April 2007 - Although the Western Balkans today is generally construed as Albania and former Yugoslavia, from the point of view of Balkan linguistics, Greece is also in this region. Here I shall examine some recent policy and political developments through the prisms of linguistics and of language ideology, i.e., the ways people think about language. Because language is both act and artifact—it exists in documents and the minds of speakers but at the same time it is constituted by everyday practices—the intersections of linguistics and politics are complex. This is true in Western Europe no less than in the Western Balkans, as can be seen, for example, in official French persecution of regional languages from 1794 to 1951, the 1972 statement of Georges Pompidou, then President of France, that there was no place for regional languages in France, the exclusion of Breton schools from French public funding in 2002 (Mercator-Education: Breton, 2003), the recent contretemps over the use of Occitanian in examinations ("L'occitan interdit en Ile de France?" Communique: Federacion dels Ensenhaires de Lengua e Cutlura d'Oc, 31 October 2006), etc. It can even be argued that EU ideologies of inclusiveness are being reflected in certain types of linguistic research that peripheralize the Balkans. In order to provide the necessary context for the following discussion, I will give a brief outline of some basics of Balkan linguistics. more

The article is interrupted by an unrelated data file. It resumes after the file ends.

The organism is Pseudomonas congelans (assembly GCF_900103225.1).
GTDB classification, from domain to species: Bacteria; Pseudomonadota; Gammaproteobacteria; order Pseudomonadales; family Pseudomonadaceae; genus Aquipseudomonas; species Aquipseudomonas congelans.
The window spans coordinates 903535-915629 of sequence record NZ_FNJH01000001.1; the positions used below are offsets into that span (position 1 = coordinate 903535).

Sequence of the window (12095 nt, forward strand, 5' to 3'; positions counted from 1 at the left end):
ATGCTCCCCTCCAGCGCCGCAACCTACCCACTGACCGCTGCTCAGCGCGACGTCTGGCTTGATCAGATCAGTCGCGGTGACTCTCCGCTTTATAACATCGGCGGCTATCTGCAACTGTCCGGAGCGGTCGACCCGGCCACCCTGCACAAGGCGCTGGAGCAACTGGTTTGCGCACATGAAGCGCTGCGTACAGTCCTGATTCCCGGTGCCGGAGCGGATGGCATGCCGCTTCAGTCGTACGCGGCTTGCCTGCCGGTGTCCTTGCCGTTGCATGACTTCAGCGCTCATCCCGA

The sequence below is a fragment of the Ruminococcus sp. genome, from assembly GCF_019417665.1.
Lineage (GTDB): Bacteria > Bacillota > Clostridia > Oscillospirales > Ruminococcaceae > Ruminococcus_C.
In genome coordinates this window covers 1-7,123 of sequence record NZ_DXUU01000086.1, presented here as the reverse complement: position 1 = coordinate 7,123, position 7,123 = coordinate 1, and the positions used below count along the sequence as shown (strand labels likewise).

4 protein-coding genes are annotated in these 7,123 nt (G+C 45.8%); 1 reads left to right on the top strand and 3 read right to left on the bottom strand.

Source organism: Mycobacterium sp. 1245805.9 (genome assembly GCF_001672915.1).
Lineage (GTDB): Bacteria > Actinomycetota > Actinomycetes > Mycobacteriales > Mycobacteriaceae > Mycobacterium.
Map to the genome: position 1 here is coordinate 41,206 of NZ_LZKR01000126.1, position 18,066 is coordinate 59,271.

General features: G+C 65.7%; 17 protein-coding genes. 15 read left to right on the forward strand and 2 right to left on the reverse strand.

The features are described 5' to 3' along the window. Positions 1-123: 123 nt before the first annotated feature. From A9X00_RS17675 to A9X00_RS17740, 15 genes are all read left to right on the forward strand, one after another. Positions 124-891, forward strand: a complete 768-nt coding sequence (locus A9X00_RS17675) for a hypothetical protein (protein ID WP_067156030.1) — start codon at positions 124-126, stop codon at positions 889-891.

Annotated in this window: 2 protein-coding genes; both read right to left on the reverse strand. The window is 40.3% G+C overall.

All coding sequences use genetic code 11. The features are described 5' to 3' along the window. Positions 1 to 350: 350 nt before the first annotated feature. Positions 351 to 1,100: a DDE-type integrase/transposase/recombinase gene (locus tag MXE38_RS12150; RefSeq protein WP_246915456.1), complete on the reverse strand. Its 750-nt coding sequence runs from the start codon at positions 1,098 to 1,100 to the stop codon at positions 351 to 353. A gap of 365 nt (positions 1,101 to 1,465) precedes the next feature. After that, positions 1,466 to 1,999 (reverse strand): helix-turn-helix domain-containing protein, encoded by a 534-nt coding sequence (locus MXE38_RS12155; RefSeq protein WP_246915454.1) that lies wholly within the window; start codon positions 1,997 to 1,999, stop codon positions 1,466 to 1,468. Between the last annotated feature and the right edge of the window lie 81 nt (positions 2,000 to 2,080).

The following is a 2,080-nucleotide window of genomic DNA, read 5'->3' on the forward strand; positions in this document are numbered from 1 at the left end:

29. The Revolution of 1989: The Unbearable Burden of History

Jul 07, 2011
This author asserts that symbolically, the new Polish republic will be regarded as a direct continuation of the prewar republic: what existed in the period between them will be enclosed in historical parentheses. This article examines what the reason is for this East European preoccupation with the past? Why do people get so excited when trying on this or that antiquated garb or disposing of the garbage of the past? more